The TAKE with Rick Klein
There's the famous audience of one. Then there's the less-known audience of four.
President Donald Trump's attorneys may not have come off as particularly impressive in the early going of the impeachment trial. But that matters almost not at all so long as Trump is satisfied -- and his main show, with his team's opening arguments, is yet to come.
Democratic House managers may have offended some Republican senators by seeking to shame them into inviting witnesses and demanding documents. But that also won't matter so long as their message can be heard among the tiny handful of GOP senators whose votes on the matter aren't preordained.
What Democrats are trying to accomplish in the impeachment trial is almost shockingly narrow. Their main goal is to keep an investigation alive -- primarily by calling as witnesses a series of individuals who either do or recently did work in the Trump White House.
As a practical matter, that means convincing four Republicans – not 53 – to join them. And Republicans have long since calculated that the best way to keep those 53 together is to keep the president who leads and defines their party satisfied.
"If we don't stand up to this peril today," Rep. Adam Schiff, the lead House manager, told senators Wednesday, "we will write the history of our decline with our own hand."
That's an explicit plea for history to guide the actions of senators. But there remain very different interpretations of what the history of the Trump era will say.
The RUNDOWN with MaryAlice Parks
Sen. Elizabeth Warren is itching to take on former New York City Michael Bloomberg. Wednesday she objected to his continued ownership of his namesake news outlet.
"If Michael Bloomberg wants to be the Democratic nominee, he should let reporters do their jobs and report on him, and everyone else, as they see fit. And he should divest from Bloomberg News so there's no question about his influence over news coverage of presidential candidates," she tweeted after there was buzz about whether he was getting unfair favors -- as in no negative coverage -- from the organization.
Warren and Bloomberg have traded some of the most direct and personal jabs in the race so far. A few days ago an especially curt Bloomberg said Warren had nothing else to talk about after he was asked about her earlier statements that former female employees engaged in mediation with his company be let out of their non-disclosure agreements.
"I've taken more than a thousand unfiltered questions from the press and from voters since I got in the race," Warren wrote on Wednesday, and you could read the frustration leaping off the Twitter page.
Unless he gets a delegate in Iowa -- a state he is not competing in -- he will not be on the next debate stage. That means, once again, she and others will take questions without him.
The TIP with Kendall Karson
An historic impeachment trial might be confining the four sitting senators in the presidential contest to the nation's capital -- miles from Iowa and off the trail -- but fulfilling an oath to their current office is not impeding their efforts to assume a higher one.
Leading up to the Iowa caucuses, less than two weeks away, the candidates are leaning into their signature brands -- the markers that distinguish them and their campaigns from the rest, through any and all unconventional tactics.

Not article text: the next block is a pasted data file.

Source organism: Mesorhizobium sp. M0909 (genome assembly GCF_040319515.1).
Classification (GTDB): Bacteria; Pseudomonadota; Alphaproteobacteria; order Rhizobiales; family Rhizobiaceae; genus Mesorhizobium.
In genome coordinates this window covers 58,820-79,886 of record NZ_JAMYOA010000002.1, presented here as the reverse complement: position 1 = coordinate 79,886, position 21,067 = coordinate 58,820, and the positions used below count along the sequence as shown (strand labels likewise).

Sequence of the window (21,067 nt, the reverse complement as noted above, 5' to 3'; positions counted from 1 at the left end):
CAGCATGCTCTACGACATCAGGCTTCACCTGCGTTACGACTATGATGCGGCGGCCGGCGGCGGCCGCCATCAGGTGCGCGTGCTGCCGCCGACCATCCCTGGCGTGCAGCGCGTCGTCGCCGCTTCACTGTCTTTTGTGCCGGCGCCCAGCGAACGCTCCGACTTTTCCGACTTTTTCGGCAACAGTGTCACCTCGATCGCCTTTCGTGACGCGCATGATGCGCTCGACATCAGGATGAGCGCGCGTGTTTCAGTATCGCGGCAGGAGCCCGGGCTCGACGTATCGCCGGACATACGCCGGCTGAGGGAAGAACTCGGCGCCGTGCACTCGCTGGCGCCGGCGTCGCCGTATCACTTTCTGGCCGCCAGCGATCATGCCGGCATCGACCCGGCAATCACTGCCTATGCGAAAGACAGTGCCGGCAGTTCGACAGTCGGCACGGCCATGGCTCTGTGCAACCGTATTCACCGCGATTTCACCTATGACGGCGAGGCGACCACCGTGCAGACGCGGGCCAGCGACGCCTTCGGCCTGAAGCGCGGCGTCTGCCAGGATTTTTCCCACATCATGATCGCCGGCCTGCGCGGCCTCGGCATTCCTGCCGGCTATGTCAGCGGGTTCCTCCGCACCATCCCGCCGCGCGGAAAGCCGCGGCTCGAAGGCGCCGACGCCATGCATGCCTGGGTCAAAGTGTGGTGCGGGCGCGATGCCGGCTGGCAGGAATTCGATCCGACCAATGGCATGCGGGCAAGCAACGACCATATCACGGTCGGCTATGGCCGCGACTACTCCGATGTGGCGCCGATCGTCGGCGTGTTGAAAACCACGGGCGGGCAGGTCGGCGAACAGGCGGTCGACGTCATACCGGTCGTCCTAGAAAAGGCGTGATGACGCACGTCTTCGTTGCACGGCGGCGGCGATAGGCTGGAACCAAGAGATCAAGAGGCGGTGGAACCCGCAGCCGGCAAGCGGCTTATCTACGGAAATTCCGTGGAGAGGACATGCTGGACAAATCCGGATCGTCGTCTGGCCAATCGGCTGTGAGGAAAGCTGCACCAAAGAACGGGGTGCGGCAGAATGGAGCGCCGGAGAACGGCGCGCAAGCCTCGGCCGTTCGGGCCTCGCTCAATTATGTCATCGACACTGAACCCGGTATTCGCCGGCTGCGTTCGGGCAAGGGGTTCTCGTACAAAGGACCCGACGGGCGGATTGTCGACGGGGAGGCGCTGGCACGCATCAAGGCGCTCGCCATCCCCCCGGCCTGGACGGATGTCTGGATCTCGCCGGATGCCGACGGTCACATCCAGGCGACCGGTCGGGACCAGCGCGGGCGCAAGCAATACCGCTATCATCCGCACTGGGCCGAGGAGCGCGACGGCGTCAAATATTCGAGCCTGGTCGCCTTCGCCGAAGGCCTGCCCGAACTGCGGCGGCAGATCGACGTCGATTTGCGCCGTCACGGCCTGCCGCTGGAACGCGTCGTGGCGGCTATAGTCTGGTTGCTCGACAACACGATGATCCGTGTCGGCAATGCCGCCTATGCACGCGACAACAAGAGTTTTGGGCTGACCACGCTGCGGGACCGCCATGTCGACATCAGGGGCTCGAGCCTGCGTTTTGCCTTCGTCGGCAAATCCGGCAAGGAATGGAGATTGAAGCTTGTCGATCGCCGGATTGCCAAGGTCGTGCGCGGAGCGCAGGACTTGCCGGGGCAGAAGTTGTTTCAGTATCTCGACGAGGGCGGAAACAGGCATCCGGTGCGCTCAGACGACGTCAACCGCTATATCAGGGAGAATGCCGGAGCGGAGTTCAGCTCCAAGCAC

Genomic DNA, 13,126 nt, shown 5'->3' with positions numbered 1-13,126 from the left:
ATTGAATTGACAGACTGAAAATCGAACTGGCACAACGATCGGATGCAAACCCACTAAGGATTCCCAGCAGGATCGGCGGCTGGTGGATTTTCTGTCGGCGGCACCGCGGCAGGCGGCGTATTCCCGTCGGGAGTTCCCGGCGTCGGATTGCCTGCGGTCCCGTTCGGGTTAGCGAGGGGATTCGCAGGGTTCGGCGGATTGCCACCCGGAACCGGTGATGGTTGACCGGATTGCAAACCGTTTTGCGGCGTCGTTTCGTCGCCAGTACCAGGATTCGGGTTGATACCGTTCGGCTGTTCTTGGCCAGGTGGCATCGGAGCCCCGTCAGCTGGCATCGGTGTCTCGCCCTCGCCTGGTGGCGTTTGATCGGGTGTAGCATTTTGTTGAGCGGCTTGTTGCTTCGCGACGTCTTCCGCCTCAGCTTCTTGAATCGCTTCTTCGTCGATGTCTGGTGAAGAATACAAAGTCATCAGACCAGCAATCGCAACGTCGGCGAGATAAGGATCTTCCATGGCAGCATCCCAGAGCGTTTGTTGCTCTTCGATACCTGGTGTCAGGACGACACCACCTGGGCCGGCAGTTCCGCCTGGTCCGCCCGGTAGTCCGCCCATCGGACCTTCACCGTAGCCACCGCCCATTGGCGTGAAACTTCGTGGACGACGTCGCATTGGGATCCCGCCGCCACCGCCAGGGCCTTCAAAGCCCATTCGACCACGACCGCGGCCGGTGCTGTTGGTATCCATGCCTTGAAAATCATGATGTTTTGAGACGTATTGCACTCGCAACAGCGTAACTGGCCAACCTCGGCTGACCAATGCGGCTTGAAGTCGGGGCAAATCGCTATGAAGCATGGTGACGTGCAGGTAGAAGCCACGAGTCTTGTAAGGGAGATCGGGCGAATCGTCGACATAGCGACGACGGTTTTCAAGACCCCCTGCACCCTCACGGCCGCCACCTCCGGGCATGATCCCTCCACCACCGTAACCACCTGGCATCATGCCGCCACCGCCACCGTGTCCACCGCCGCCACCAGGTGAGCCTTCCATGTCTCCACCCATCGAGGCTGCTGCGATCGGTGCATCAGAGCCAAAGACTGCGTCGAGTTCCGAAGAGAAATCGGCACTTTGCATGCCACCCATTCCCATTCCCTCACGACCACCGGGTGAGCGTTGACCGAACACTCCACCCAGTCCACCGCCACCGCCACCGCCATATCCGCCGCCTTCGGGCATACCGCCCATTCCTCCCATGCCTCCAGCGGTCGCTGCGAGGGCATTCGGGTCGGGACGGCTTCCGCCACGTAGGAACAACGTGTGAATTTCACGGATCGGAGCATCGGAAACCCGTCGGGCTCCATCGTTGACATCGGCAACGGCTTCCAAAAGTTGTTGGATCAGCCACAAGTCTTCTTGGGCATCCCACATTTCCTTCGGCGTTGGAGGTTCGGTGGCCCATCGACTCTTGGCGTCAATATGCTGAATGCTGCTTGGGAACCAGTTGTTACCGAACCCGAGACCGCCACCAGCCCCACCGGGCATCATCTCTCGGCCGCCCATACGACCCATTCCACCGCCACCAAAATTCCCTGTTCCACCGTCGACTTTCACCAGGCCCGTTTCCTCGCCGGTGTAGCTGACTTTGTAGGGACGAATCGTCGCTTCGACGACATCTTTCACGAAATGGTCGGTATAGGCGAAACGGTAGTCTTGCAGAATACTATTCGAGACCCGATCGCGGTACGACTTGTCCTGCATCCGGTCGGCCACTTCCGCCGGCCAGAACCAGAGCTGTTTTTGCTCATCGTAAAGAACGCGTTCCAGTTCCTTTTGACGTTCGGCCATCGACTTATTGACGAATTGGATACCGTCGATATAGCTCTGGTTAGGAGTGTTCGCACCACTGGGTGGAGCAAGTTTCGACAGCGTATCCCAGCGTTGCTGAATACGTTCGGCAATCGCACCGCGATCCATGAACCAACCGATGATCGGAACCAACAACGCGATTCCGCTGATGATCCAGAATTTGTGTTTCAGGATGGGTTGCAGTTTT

Warren's campaign is releasing a video series -- billed as "Big Structural Conversations" -- to highlight the fight at the crux of her campaign: rooting out corruption. Minnesota Sen. Amy Klobuchar's husband and daughter are working their Midwestern chops by hosting "Hotdish House Parties" across Iowa and Klobuchar was partaking in her first Iowa "Tele-Town Hall" on Wednesday. Vermont Sen. Bernie Sanders is deploying his star-powered surrogates to Iowa -- such as Rep. Alexandria Ocasio-Cortez -- and embracing his indie political brand -- with help from filmmaker Michael Moore and a collection of musical guests for rallies and caucus concerts that could rival a music festival, including Bon Iver, Vampire Weekend, Mike Posner and Portugal. The Man.
ABC News' "Start Here" Podcast. Thursday morning's episode features ABC News' Katherine Faulders on the House impeachment managers beginning to argue their case against President Donald Trump. Then, ABC News' Chris Francescani joins the podcast after he was in the courtroom for opening arguments in Harvey Weinstein's rape and sexual assault trial. http://apple.co/2HPocUL
FiveThirtyEight Politics Podcast. President Trump's impeachment trial is underway, and the political strategies of both Democrats and Republicans are on clear display. In this installment of the FiveThirtyEight Politics podcast, Perry Bacon Jr. and Amelia Thomson-DeVeaux discuss those strategies and whether any senators will cross party lines in the final vote. https://apple.co/23r5y7w
ONE MORE THING
As Americans watch the ongoing impeachment trial of President Donald Trump in the Senate, there’s a lot going on behind the scenes that viewers aren’t likely to see on camera. ABC News' team of congressional reporters and correspondents saw several notable moments Tuesday and Wednesday, including contraband like crossword puzzles and Apple watches.
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